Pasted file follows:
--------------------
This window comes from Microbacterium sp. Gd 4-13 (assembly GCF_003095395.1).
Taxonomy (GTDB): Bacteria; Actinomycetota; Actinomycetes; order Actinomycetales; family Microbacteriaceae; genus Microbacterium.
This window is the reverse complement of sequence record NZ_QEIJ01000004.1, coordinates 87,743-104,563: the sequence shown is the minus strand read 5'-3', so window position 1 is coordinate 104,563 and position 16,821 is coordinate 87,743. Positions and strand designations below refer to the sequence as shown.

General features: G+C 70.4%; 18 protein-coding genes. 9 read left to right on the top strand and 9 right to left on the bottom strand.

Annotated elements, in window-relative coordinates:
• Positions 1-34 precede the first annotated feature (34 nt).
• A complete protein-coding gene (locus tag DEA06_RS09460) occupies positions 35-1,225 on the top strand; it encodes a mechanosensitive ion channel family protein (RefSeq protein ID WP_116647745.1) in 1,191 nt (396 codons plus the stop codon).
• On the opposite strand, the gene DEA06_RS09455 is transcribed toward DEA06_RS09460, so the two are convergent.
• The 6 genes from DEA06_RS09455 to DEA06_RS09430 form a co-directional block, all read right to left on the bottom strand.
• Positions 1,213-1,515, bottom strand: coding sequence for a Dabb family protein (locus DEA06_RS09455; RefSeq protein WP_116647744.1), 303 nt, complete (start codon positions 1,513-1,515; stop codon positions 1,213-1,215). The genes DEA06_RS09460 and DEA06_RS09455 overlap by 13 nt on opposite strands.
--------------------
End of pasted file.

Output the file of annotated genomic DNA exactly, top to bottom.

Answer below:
This window comes from Microbacterium sp. Gd 4-13 (assembly GCF_003095395.1).
Taxonomy (GTDB): Bacteria; Actinomycetota; Actinomycetes; order Actinomycetales; family Microbacteriaceae; genus Microbacterium.
This window is the reverse complement of sequence record NZ_QEIJ01000004.1, coordinates 87,743-104,563: the sequence shown is the minus strand read 5'-3', so window position 1 is coordinate 104,563 and position 16,821 is coordinate 87,743. Positions and strand designations below refer to the sequence as shown.

General features: G+C 70.4%; 18 protein-coding genes. 9 read left to right on the top strand and 9 right to left on the bottom strand.

Annotated elements, in window-relative coordinates:
• Positions 1-34 precede the first annotated feature (34 nt).
• A complete protein-coding gene (locus tag DEA06_RS09460) occupies positions 35-1,225 on the top strand; it encodes a mechanosensitive ion channel family protein (RefSeq protein ID WP_116647745.1) in 1,191 nt (396 codons plus the stop codon).
• On the opposite strand, the gene DEA06_RS09455 is transcribed toward DEA06_RS09460, so the two are convergent.
• The 6 genes from DEA06_RS09455 to DEA06_RS09430 form a co-directional block, all read right to left on the bottom strand.
• Positions 1,213-1,515, bottom strand: coding sequence for a Dabb family protein (locus DEA06_RS09455; RefSeq protein WP_116647744.1), 303 nt, complete (start codon positions 1,513-1,515; stop codon positions 1,213-1,215). The genes DEA06_RS09460 and DEA06_RS09455 overlap by 13 nt on opposite strands.